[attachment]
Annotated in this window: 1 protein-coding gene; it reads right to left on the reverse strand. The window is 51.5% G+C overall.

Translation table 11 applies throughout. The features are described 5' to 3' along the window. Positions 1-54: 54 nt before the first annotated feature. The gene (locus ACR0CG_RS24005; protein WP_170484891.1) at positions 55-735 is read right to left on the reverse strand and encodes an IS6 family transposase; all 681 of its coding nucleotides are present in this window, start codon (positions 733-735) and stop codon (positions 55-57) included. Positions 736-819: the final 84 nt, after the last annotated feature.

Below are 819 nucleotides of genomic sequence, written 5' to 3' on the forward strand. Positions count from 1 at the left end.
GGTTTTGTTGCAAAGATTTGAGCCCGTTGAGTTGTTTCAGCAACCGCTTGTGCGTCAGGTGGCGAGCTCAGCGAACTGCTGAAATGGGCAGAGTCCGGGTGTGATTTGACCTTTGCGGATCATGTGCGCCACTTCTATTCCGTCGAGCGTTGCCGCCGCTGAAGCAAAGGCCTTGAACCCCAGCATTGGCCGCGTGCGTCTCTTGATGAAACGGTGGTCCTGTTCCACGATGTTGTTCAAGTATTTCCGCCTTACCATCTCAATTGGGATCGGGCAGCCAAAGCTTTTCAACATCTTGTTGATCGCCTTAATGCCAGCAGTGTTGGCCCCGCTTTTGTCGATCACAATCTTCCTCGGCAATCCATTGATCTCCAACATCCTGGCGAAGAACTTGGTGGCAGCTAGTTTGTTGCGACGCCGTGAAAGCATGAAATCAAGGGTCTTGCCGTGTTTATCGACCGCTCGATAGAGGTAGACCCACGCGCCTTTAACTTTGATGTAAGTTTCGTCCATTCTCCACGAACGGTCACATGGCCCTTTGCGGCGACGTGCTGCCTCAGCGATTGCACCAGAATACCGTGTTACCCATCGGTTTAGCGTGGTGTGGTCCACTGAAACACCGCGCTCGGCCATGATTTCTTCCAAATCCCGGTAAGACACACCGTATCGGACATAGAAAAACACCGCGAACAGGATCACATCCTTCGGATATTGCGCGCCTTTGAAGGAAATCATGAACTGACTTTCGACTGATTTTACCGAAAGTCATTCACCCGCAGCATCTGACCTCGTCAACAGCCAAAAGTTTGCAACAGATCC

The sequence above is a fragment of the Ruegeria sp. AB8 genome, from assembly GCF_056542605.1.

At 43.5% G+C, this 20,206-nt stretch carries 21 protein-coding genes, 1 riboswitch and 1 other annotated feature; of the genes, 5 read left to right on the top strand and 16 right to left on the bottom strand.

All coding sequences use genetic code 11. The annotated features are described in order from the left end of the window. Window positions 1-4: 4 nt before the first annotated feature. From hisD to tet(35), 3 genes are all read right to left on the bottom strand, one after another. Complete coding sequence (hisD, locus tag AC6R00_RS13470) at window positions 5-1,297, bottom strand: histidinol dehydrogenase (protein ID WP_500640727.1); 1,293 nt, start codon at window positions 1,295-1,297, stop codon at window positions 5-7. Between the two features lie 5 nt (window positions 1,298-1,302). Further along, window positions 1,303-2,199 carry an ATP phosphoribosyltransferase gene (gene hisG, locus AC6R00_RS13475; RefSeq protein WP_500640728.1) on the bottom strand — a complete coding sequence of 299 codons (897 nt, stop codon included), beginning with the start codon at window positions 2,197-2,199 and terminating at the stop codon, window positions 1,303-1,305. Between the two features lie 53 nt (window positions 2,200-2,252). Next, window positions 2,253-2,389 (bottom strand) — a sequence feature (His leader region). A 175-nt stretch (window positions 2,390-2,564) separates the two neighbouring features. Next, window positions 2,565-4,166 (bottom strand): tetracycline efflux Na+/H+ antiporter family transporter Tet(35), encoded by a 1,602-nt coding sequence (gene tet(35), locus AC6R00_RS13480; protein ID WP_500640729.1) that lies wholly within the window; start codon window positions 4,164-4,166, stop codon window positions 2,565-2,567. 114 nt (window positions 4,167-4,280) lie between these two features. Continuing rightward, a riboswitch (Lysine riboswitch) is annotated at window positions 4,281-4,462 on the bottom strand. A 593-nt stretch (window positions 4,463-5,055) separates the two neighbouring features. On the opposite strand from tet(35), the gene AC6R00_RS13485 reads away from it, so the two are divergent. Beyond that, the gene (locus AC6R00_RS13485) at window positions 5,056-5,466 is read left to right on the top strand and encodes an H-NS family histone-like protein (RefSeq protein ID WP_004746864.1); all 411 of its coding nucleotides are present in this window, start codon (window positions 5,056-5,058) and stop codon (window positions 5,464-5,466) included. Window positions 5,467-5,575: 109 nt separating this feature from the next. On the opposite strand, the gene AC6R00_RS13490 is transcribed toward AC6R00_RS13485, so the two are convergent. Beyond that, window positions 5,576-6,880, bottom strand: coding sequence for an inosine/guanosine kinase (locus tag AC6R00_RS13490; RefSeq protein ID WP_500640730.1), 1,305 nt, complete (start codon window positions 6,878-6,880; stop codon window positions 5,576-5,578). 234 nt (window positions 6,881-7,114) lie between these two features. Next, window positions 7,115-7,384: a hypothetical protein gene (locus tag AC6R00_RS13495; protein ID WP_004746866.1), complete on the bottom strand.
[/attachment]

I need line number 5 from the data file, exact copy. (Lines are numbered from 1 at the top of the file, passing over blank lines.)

The sequence above is a fragment of the Ruegeria sp. AB8 genome, from assembly GCF_056542605.1.